3rd Ward was shilling its classes right up until the moment news of its closing broke—and members who bought in won't be getting refunds anytime soon.

The East Williamsburg arts school, along with its Philly outpost, shuttered abruptly Tuesday night, with nary a word of warning to its thousands of members or instructors. A blunt email sent around 10 p.m. on Wednesday ordered members to "collect their belongings before our doors officially close on October 11th." It added that "unfortunately, you will not have an opportunity to use your membership after today at 6pm, and we will not be able to refund any payments made for membership services that have not been fully utilized before that time."

This includes the newly minted members, who just days ago forked over hundreds of dollars that's gone for good.

"As a member as of EIGHT DAYS AGO, I just got an e-mail telling me it will be shut down as of this weekend and I will not be able to get my money back," one Reddit user wrote. "Fuck them."

Even 3rd Ward's instructors were kept in the dark, many armed with lesson plans they'll never use—and compensation they're worried they'll never see.

"Pay your teachers," Diana Kuan wrote on the organization's Facebook page. "And thanks for leaving us to find out about your abrupt closing through Twitter."

"Your own teachers had to find out through word of mouth that you were closing?" wrote Tootsie Bellittera. "Classes they planned to teach TONIGHT were cancelled? YOU STILL HAVEN'T PAID THEM!!! PAY UP!!!!!!!"

Others are trying to salvage what they can—namely, their work spaces.

Nigel Shamash, whose agency 5CRE represents the entire 80,000-square-foot Morgan Avenue building (3rd Ward occupied the bottom two floors; the rest are private studios and workshops), said he's desperately trying to get word out that the space is still available for artists.

"It will never be the 3rd Ward again," he said, "But my goal is that anyone in 3rd Ward who liked the space can continue to work there."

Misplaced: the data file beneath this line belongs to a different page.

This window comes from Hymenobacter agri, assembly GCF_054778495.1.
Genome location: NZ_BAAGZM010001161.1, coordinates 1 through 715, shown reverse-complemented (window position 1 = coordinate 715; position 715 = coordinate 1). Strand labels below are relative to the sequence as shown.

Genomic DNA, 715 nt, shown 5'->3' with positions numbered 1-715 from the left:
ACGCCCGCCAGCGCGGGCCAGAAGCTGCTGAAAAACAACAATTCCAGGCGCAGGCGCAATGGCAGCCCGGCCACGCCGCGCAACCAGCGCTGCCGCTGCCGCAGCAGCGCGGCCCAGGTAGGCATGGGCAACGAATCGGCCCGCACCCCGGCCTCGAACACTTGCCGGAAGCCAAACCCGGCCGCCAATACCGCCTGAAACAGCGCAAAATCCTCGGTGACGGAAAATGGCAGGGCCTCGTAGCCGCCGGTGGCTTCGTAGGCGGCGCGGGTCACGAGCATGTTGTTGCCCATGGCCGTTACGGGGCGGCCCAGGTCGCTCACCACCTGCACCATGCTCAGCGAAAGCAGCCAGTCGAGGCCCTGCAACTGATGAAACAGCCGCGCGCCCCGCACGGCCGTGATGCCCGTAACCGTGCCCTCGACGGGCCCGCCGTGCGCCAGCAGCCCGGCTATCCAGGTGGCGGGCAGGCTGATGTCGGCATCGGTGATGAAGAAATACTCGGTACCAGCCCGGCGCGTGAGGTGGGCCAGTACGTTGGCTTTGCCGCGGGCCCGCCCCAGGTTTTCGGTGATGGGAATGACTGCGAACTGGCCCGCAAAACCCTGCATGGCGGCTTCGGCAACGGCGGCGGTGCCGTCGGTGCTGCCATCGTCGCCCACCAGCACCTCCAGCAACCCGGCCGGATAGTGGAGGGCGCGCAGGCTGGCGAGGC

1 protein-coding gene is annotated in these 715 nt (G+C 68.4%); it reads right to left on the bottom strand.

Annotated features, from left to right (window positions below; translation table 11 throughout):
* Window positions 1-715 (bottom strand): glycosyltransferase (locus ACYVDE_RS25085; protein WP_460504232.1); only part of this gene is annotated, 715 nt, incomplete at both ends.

Shamash said the former 3rd Ward will be divided into work spaces starting at around $1,000 per month, up to $17,000 for a half floor. He said he's amenable to offering discounts to former members.

"I heard a customer yesterday who paid an entire year up front four months ago," he said. "It's really shitty."

A new website, Save3rdWard.com, has already launched—not so much as an effort to save the organization, but to save the work stations. "A lot of us depend on those spaces for our livelihood," Victoria Valencia, a furniture designer who ran her business from a 3rd Ward studio, told the International Business Times. "I wouldn’t be where I am today without this space.”

Valencia, who created the website, also penned a mission statement:

We, the members, want to keep this building and community resource alive! Is there a way to save our building infrastructure, our gem of a community, and the creative energy that runs through it?

And so we organize. Clarification: we are not trying to bail [out] Jason Goodman out or save 3rdward as the current entity. We are organizing to keep our studios to create a cooperative movement, member run.

3rd Ward founder Jason Goodman has not responded to requests for comment.